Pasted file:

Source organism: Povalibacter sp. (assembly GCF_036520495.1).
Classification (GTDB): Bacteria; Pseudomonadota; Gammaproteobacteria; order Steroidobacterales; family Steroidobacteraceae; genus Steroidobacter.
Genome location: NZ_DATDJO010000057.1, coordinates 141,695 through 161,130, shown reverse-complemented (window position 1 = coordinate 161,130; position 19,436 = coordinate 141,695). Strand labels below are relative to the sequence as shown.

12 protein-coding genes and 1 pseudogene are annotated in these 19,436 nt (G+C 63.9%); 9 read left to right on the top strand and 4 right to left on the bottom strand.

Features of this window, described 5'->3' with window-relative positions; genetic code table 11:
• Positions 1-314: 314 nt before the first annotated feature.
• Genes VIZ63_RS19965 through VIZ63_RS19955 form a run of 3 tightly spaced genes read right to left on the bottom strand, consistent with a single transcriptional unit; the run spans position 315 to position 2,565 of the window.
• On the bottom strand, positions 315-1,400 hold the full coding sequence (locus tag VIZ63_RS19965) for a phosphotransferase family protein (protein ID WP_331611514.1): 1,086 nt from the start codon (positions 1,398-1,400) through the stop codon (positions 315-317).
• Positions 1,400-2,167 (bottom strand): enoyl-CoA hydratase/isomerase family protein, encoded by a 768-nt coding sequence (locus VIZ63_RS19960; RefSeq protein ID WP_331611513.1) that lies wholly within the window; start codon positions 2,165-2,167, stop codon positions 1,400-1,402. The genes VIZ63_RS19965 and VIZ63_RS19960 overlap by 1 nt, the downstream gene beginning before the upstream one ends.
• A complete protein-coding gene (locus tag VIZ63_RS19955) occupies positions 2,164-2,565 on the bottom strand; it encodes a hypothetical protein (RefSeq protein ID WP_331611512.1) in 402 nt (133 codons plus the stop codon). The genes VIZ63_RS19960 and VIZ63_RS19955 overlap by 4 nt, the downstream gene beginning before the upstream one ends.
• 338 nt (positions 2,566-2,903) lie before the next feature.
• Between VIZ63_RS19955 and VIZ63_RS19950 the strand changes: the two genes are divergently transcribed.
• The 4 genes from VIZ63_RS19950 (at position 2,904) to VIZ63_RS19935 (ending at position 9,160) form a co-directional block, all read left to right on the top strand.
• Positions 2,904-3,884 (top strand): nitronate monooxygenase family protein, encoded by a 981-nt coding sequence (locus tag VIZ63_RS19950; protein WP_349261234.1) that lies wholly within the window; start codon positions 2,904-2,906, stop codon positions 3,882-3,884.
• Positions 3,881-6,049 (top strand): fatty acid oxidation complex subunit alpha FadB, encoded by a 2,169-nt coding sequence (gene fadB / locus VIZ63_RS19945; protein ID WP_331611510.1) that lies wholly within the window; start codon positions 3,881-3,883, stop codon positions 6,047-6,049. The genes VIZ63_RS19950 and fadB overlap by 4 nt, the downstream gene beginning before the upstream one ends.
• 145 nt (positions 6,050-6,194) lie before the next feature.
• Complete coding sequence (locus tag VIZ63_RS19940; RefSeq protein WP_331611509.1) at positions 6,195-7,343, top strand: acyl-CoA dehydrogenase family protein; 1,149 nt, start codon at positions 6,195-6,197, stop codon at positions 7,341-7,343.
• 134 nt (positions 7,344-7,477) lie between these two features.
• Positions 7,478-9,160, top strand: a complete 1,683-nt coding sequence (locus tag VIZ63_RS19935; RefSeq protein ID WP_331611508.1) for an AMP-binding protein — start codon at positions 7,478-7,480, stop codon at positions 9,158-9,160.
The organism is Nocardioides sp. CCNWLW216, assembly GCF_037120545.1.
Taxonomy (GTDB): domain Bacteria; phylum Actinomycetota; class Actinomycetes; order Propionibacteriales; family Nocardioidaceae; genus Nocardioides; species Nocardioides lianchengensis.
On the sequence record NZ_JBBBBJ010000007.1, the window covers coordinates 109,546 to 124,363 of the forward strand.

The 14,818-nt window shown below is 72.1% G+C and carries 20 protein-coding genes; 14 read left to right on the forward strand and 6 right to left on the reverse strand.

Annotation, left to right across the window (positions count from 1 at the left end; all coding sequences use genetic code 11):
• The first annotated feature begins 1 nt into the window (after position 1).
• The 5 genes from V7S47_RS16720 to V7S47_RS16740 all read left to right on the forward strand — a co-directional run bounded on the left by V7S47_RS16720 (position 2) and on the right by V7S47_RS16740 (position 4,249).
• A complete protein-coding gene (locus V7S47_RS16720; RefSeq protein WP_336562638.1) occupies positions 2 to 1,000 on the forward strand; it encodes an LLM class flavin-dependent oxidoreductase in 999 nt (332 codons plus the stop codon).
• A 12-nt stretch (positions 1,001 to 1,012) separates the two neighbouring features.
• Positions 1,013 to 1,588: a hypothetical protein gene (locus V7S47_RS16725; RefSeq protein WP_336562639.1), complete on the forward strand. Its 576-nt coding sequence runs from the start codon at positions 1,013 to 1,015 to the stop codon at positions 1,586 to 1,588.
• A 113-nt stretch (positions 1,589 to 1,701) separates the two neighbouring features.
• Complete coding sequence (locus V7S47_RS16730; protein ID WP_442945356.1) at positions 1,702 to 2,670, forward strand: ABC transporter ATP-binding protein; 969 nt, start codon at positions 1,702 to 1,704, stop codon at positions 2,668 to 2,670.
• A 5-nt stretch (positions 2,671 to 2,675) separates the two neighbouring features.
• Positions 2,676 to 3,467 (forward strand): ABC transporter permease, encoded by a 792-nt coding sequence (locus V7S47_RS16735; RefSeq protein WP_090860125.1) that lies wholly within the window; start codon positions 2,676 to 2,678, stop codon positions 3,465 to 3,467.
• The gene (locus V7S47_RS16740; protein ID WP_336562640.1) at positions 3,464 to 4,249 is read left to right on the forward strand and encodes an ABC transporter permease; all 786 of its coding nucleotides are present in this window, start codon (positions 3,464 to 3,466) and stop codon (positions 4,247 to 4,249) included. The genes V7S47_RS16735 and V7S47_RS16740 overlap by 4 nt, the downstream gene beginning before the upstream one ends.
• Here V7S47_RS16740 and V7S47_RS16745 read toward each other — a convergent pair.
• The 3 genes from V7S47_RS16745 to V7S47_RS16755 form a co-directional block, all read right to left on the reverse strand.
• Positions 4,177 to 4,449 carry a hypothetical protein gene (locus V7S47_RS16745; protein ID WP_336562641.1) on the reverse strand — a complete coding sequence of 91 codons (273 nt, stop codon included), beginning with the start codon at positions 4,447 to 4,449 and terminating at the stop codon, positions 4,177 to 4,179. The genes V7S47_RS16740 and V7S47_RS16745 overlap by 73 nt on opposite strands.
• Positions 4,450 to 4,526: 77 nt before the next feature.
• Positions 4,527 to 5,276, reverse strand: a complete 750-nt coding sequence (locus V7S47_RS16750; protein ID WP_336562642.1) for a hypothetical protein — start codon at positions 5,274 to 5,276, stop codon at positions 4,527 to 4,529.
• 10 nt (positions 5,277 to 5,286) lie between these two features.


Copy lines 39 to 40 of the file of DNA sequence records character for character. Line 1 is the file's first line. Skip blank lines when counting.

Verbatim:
• Positions 4,527 to 5,276, reverse strand: a complete 750-nt coding sequence (locus V7S47_RS16750; protein ID WP_336562642.1) for a hypothetical protein — start codon at positions 5,274 to 5,276, stop codon at positions 4,527 to 4,529.
• 10 nt (positions 5,277 to 5,286) lie between these two features.